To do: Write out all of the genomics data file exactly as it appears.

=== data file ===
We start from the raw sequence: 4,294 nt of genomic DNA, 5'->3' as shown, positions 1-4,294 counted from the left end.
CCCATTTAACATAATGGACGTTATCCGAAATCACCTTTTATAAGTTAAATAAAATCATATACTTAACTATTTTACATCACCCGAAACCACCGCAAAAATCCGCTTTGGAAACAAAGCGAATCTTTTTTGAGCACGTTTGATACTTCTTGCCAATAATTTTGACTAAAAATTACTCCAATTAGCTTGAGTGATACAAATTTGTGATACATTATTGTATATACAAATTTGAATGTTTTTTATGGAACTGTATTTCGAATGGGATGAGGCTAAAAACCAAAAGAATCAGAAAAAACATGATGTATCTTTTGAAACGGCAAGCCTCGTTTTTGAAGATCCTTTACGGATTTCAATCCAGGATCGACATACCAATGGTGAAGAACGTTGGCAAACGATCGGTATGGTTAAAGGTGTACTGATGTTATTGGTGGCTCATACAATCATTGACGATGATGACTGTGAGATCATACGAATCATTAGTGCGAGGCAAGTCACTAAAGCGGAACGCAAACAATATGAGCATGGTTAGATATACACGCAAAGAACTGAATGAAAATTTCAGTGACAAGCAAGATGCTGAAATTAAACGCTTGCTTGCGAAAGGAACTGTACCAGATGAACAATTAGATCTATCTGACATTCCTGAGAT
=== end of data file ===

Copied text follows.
We start from the raw sequence: 4,294 nt of genomic DNA, 5'->3' as shown, positions 1-4,294 counted from the left end.
CCCATTTAACATAATGGACGTTATCCGAAATCACCTTTTATAAGTTAAATAAAATCATATACTTAACTATTTTACATCACCCGAAACCACCGCAAAAATCCGCTTTGGAAACAAAGCGAATCTTTTTTGAGCACGTTTGATACTTCTTGCCAATAATTTTGACTAAAAATTACTCCAATTAGCTTGAGTGATACAAATTTGTGATACATTATTGTATATACAAATTTGAATGTTTTTTATGGAACTGTATTTCGAATGGGATGAGGCTAAAAACCAAAAGAATCAGAAAAAACATGATGTATCTTTTGAAACGGCAAGCCTCGTTTTTGAAGATCCTTTACGGATTTCAATCCAGGATCGACATACCAATGGTGAAGAACGTTGGCAAACGATCGGTATGGTTAAAGGTGTACTGATGTTATTGGTGGCTCATACAATCATTGACGATGATGACTGTGAGATCATACGAATCATTAGTGCGAGGCAAGTCACTAAAGCGGAACGCAAACAATATGAGCATGGTTAGATATACACGCAAAGAACTGAATGAAAATTTCAGTGACAAGCAAGATGCTGAAATTAAACGCTTGCTTGCGAAAGGAACTGTACCAGATGAACAATTAGATCTATCTGACATTCCTGAGAT